Your leaking thatched hut during the restoration of a pre-Enlightenment state.


Hello, my name is Judas Gutenberg and this is my blaag (pronounced as you would the vomit noise "hyroop-bleuach").


decay & ruin
Biosphere II
dead malls
Irving housing

got that wrong

appropriate tech
Arduino μcontrollers
Backwoods Home
Fractal antenna

fun social media stuff

(nobody does!)

Like my brownhouse:
   rarefied impact
Friday, June 27 2008
The new hood light for the stove was a flaky thing I'd cannibalized from some earlier installation. Who knows; that ceramic socket might date back to 1950s. So today I built a new attachment for a lightbulb by bending a flat piece of steel into an L-shape, but overlapping that bend to maintain it all in an approximation of a single plane, like a ruled right angle. Then I soldered on a quarter inch brass nipple, which has threads compatible with most American lamp sockets. I'm describing all of this in breezy detail because it accounts for hours of my life today, not because it's particularly interesting. What is interesting? It depends on your interests.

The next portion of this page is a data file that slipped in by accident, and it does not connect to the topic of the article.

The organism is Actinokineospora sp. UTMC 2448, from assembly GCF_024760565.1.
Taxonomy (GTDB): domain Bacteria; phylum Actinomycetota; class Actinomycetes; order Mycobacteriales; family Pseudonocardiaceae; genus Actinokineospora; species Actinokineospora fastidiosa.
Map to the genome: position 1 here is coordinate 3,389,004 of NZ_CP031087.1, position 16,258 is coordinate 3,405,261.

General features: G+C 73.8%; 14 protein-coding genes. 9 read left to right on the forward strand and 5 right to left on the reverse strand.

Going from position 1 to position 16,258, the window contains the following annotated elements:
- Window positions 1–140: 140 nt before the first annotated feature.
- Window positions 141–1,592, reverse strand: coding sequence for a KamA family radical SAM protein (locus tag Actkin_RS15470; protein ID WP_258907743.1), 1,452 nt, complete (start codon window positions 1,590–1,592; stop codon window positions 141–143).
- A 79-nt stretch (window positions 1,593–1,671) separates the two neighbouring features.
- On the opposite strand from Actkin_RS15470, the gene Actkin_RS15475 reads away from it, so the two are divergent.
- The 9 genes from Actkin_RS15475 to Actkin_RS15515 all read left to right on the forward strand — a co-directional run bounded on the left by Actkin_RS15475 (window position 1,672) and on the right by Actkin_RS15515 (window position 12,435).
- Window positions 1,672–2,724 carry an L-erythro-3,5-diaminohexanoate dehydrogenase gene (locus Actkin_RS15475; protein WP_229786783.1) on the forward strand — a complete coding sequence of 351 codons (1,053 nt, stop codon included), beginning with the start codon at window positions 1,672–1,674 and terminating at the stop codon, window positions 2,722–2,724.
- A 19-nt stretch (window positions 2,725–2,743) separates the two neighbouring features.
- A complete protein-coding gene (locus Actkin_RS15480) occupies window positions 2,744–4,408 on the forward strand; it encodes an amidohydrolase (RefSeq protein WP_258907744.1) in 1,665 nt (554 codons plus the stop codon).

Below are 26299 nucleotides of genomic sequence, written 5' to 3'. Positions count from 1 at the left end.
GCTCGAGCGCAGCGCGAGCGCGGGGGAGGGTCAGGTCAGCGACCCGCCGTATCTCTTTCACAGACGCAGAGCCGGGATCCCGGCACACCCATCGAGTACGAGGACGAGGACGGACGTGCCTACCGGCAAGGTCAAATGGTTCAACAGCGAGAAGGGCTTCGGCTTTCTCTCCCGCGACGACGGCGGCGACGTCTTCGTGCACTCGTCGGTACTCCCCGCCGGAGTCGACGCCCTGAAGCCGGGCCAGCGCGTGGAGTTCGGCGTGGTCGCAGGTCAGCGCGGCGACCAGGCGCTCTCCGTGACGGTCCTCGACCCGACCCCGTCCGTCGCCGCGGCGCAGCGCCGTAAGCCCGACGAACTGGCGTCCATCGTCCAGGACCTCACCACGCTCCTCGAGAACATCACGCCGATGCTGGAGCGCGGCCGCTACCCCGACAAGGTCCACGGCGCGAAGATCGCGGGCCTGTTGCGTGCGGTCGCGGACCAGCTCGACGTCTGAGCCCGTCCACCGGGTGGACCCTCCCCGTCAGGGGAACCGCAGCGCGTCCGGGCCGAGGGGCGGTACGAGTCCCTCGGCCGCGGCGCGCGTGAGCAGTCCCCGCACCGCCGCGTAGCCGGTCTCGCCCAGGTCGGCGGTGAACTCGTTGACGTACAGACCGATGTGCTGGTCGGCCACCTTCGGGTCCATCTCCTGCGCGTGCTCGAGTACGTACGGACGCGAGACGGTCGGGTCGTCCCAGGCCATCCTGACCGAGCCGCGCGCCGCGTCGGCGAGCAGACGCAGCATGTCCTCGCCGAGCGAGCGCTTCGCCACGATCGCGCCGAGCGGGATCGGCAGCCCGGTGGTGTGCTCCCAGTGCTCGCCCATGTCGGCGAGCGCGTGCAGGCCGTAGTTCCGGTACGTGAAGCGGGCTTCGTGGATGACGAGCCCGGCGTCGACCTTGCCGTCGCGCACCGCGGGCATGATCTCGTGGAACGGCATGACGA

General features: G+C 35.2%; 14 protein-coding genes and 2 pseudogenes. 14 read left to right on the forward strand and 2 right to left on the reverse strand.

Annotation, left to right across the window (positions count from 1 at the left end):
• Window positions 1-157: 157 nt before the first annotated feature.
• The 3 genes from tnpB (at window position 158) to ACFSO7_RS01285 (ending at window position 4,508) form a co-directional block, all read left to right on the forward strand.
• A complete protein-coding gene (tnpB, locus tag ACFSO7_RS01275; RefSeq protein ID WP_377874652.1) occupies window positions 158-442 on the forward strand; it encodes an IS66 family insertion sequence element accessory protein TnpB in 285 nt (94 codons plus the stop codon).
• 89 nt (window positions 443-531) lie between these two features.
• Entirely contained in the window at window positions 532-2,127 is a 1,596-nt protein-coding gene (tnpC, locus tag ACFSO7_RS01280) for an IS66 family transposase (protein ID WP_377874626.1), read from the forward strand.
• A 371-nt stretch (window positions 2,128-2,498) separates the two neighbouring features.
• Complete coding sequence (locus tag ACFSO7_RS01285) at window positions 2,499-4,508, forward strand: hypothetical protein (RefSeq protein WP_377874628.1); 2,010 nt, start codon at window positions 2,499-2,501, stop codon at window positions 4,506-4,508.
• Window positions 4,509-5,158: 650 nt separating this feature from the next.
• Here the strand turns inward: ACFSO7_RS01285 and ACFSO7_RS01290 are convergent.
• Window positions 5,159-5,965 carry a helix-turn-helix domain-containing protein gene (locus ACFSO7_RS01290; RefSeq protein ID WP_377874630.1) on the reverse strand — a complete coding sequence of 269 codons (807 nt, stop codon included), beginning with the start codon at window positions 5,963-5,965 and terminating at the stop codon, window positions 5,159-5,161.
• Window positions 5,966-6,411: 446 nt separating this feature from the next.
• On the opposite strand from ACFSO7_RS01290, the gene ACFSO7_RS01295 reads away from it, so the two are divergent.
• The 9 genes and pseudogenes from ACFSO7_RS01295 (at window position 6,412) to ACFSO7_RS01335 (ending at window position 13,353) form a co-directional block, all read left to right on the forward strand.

I went down the Stick Trail today with a metal detector looking for human artifacts. The Stick Trail follows the path of an old logging road, so I figured it was possible metal objects had accumulated on it over time. But the detector turned up nothing. I also waved it around the old bluestone mine, which could possibly date back to the 1600s, but again I found nothing. A metal detector is a fun toy, but I can see that it's not of much use in a sparsely-visited forest. But it's still something of a pleasant surprise to find so little metal in the woods; I'd had the idea that its soil and trees were pockmarked with hundreds' of years worth of drunken hunting. Evidently the impact of hunters is much more rarefied than I'd suspected.

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